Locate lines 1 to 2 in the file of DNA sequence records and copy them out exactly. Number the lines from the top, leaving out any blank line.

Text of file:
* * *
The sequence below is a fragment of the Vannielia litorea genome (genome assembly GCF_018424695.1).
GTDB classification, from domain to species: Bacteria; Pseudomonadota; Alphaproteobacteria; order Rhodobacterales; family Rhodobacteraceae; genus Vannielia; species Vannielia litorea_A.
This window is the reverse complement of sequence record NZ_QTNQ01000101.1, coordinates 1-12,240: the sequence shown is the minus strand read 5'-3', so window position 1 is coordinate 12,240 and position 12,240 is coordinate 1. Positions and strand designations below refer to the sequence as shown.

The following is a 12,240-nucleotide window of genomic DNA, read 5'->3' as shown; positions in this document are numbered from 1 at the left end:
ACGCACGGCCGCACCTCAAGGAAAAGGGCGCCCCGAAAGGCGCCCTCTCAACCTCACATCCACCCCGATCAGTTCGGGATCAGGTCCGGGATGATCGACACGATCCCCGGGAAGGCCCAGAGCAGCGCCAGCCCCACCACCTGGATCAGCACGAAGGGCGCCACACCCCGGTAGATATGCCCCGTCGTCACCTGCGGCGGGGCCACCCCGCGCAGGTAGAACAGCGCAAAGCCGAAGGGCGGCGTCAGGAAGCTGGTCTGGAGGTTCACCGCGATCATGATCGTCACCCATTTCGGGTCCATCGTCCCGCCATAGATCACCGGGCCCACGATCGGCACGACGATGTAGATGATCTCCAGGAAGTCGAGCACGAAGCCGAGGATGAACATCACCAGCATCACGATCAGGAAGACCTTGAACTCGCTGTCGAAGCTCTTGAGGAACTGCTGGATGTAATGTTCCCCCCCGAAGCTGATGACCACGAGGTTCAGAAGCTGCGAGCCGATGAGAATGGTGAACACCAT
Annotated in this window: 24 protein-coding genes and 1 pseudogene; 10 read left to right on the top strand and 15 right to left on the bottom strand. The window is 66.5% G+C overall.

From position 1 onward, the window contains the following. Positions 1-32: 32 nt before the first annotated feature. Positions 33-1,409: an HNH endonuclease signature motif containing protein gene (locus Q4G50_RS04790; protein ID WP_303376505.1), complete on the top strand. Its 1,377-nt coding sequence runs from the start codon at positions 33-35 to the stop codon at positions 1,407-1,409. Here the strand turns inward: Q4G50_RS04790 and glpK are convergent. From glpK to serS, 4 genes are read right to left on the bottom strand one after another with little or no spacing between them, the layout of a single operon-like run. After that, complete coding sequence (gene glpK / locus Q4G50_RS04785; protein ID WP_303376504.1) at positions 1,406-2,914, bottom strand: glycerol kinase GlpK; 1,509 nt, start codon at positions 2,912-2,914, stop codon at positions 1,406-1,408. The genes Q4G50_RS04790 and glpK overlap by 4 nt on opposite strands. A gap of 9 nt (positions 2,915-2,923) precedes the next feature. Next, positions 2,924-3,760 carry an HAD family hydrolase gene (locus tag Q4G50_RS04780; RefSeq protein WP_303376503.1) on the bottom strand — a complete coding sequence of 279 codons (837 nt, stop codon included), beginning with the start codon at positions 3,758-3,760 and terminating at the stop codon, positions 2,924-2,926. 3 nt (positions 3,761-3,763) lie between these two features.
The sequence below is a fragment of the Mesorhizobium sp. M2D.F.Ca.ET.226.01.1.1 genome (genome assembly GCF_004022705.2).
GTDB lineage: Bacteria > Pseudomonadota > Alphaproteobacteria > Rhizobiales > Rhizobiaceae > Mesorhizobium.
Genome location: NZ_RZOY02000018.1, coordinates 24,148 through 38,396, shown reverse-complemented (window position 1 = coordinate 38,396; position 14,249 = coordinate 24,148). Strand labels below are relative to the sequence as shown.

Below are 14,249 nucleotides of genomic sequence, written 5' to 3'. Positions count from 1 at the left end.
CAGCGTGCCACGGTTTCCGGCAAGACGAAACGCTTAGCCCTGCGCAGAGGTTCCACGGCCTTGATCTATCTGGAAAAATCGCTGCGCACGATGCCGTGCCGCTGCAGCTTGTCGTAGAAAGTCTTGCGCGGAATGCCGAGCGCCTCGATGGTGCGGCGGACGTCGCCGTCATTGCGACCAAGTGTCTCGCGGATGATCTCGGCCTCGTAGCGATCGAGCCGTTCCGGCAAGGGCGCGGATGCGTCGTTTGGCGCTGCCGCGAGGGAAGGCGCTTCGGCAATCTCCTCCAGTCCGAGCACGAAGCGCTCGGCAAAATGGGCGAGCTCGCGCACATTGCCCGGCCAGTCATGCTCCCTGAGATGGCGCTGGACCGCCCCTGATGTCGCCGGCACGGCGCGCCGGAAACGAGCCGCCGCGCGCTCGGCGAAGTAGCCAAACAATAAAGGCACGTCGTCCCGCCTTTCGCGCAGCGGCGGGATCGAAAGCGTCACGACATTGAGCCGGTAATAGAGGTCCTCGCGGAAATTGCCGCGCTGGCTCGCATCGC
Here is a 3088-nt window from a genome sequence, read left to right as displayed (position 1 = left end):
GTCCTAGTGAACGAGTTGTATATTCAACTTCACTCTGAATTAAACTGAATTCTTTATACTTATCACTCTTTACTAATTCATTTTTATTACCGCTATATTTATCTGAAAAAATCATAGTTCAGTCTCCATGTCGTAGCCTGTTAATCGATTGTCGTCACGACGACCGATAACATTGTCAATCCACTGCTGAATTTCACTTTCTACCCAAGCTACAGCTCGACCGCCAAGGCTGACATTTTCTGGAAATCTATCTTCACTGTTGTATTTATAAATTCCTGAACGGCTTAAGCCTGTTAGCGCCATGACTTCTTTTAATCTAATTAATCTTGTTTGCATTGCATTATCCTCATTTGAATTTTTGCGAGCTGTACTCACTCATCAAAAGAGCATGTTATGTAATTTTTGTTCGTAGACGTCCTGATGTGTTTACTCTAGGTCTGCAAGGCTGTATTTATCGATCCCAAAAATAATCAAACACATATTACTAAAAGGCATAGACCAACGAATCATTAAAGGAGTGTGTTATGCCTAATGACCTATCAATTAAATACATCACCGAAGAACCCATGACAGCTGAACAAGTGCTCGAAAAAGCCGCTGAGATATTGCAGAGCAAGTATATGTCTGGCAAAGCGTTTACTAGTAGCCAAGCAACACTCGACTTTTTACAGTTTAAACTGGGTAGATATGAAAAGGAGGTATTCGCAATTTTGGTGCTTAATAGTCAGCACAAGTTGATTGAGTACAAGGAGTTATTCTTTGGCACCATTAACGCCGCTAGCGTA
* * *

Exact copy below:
The sequence below is a fragment of the Vannielia litorea genome (genome assembly GCF_018424695.1).
GTDB classification, from domain to species: Bacteria; Pseudomonadota; Alphaproteobacteria; order Rhodobacterales; family Rhodobacteraceae; genus Vannielia; species Vannielia litorea_A.